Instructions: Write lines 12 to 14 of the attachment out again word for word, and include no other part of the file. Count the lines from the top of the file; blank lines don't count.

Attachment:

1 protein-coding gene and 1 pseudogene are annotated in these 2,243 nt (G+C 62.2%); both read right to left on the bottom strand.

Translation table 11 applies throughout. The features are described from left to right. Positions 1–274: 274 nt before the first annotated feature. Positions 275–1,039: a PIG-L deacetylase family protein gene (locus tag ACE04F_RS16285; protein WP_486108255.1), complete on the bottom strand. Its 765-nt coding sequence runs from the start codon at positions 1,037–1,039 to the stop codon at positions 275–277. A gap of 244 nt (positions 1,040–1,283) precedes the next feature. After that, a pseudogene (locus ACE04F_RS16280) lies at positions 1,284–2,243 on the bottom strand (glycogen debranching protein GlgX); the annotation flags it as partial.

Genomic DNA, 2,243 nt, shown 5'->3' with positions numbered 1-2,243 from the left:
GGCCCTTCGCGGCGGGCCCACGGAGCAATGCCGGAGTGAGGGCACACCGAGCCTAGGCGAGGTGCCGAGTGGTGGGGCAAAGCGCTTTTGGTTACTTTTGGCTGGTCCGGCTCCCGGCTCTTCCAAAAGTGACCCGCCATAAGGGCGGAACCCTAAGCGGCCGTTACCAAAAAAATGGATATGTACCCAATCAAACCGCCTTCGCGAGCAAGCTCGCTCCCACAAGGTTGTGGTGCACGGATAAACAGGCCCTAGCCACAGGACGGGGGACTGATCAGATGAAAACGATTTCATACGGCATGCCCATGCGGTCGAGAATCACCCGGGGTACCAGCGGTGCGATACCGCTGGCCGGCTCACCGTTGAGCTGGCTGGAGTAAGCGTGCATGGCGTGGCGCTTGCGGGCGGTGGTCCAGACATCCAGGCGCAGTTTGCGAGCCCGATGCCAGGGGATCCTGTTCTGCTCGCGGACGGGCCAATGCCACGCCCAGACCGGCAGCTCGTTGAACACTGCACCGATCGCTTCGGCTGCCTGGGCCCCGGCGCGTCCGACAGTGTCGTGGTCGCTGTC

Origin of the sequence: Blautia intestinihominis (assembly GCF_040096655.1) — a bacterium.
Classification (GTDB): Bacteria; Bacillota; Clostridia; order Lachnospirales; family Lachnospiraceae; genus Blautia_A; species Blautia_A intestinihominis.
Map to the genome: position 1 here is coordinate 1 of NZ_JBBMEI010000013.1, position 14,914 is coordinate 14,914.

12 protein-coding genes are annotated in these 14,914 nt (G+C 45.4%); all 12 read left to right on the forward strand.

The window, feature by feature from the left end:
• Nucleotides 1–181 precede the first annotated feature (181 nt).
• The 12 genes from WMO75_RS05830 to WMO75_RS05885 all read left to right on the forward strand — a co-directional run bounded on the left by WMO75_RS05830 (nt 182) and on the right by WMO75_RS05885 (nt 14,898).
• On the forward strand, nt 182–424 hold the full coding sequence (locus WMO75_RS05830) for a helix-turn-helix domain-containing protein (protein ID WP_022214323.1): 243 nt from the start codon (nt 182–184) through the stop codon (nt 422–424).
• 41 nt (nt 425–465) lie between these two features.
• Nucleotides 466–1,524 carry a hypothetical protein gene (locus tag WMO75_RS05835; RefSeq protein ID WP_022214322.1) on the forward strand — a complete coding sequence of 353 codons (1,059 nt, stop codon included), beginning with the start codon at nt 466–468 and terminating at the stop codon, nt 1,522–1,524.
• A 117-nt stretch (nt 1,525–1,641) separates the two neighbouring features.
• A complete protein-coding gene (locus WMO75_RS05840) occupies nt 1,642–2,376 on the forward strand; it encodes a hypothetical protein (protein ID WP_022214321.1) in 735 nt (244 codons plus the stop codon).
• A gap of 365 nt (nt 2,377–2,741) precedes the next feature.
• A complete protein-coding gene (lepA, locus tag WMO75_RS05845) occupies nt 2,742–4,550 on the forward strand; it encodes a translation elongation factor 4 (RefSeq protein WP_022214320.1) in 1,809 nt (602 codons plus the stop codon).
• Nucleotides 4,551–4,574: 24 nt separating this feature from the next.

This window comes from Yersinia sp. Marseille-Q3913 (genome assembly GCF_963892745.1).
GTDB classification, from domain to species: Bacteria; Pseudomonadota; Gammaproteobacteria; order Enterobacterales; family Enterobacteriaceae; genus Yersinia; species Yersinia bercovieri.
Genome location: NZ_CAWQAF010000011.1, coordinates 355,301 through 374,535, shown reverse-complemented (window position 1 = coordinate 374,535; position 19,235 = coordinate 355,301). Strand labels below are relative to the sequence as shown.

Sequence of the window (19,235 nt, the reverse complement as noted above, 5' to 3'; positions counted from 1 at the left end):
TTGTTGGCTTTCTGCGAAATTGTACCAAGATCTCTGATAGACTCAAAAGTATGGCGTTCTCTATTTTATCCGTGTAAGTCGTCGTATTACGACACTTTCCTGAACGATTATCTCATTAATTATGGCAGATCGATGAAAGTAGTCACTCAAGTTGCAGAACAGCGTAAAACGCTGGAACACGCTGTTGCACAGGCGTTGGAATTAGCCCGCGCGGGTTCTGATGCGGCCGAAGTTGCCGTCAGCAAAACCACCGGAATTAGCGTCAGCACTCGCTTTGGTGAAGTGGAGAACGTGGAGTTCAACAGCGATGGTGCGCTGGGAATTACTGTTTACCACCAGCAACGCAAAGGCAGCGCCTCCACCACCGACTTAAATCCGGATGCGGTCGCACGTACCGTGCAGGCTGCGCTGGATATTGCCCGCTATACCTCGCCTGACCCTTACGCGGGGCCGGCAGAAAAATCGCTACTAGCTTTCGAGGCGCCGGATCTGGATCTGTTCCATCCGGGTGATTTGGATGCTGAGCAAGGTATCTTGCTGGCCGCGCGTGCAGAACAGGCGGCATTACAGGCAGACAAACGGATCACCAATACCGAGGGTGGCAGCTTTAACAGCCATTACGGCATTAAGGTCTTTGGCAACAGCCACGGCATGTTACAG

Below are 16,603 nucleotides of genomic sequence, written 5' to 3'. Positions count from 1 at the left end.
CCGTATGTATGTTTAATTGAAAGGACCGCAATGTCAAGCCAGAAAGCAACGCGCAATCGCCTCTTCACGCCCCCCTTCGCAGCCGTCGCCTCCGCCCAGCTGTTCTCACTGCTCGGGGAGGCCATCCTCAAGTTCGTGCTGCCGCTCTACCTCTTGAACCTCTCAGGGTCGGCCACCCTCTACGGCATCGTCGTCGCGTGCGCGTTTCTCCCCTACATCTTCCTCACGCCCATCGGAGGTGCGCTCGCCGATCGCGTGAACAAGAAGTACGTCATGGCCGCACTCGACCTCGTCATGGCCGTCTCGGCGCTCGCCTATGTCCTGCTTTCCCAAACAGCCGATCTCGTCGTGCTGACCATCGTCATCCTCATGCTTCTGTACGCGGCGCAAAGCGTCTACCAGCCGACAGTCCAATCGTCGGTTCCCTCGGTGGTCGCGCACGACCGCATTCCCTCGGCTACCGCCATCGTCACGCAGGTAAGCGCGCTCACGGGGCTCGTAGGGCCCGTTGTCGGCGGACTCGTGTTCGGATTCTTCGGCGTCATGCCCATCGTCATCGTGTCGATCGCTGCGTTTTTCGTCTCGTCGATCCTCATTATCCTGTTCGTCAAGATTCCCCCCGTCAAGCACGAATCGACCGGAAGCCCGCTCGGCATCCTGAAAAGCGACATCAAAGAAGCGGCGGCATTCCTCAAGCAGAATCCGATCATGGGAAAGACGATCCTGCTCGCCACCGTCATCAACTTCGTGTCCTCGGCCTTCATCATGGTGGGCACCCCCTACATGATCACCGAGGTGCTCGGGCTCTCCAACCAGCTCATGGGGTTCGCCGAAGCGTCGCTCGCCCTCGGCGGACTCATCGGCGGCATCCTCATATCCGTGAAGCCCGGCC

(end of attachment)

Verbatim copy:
• On the forward strand, nt 182–424 hold the full coding sequence (locus WMO75_RS05830) for a helix-turn-helix domain-containing protein (protein ID WP_022214323.1): 243 nt from the start codon (nt 182–184) through the stop codon (nt 422–424).
• 41 nt (nt 425–465) lie between these two features.
• Nucleotides 466–1,524 carry a hypothetical protein gene (locus tag WMO75_RS05835; RefSeq protein ID WP_022214322.1) on the forward strand — a complete coding sequence of 353 codons (1,059 nt, stop codon included), beginning with the start codon at nt 466–468 and terminating at the stop codon, nt 1,522–1,524.